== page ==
Armed with piles of evidence that meat sold with “humane” labels is anything but, PETA filed a petition calling on the U.S. Department of Agriculture’s Food Safety and Inspection Service (FSIS) to amend its rules so that it no longer approves claims on labels about how animals were raised.
The FSIS, which does not regulate the on-farm treatment of animals raised for meat, bases its approval of claims like “humanely raised” or “raised in a stress-free environment” on the companies’ own submissions, with no other supporting evidence required and no ability to audit farms. As a result, companies can submit claims that are completely false or grossly misleading and still get the agency’s stamp of approval—and the financial motivation to do so is high.
Studies reveal that 67% of consumers are more likely to purchase items labeled “humanely raised” and that they’re willing to spend as much as 30% more on products from companies claiming to treat animals “humanely.”
PETA’s petition points to the following examples of cruelty at companies that make “humane” claims on FSIS-approved labels:
- At Plainville Farms, a PETA investigator observed that workers kicked and stomped on scores of turkeys, tried and failed to break their necks, beat them with a rod, and left them on floors to convulse and die in agony.
- At a hatchery owned by Maple Leaf Farms—the largest duck slaughterer in the U.S.—a PETA investigator observed that a worker dumped still-conscious day-old ducklings into a macerator.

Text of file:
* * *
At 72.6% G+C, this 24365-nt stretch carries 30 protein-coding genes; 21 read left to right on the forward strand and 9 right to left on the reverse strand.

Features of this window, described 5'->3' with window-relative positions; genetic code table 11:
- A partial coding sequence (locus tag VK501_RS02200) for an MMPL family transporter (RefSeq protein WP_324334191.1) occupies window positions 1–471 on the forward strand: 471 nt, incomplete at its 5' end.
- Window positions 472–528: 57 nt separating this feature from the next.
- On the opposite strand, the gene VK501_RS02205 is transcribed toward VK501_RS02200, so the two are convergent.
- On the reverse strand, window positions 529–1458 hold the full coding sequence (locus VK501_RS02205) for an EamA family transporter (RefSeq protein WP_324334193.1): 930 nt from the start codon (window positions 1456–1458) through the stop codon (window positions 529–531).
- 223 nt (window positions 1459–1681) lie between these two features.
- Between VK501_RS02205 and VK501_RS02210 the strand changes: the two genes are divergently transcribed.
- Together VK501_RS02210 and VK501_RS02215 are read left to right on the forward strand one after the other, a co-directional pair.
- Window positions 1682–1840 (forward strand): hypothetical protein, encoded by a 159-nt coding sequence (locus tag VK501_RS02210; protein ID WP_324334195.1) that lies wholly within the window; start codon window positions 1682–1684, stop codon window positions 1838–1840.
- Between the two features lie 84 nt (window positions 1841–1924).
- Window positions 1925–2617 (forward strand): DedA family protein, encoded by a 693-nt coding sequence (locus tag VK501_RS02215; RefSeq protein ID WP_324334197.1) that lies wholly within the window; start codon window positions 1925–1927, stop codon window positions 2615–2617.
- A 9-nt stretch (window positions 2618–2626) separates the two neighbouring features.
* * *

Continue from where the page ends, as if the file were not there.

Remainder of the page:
- At Culver Duck Farms, the second-largest duck slaughterer in the U.S., a whistleblower saw workers slitting ducks’ throats while they were apparently still conscious—and a PETA exposé revealed that birds were bludgeoned, decapitated, and kept in ammonia-ridden sheds.
By signing off on meaningless “humane” labels, the FSIS is giving companies carte blanche to charge more for products that are just as cruelly produced as their “conventional” counterparts. PETA is calling on the FSIS to stop giving the government’s stamp of approval to companies that may be misleading well-intentioned consumers.
—Jared Goodman, PETA Foundation General Counsel for Animal Law
Exploiting animals for food—like eggs and cow’s milk—leads to harm, suffering, and death. If you really care about animals, the environment, and your health, there’s only one animal-friendly label you should look for: “Vegan.”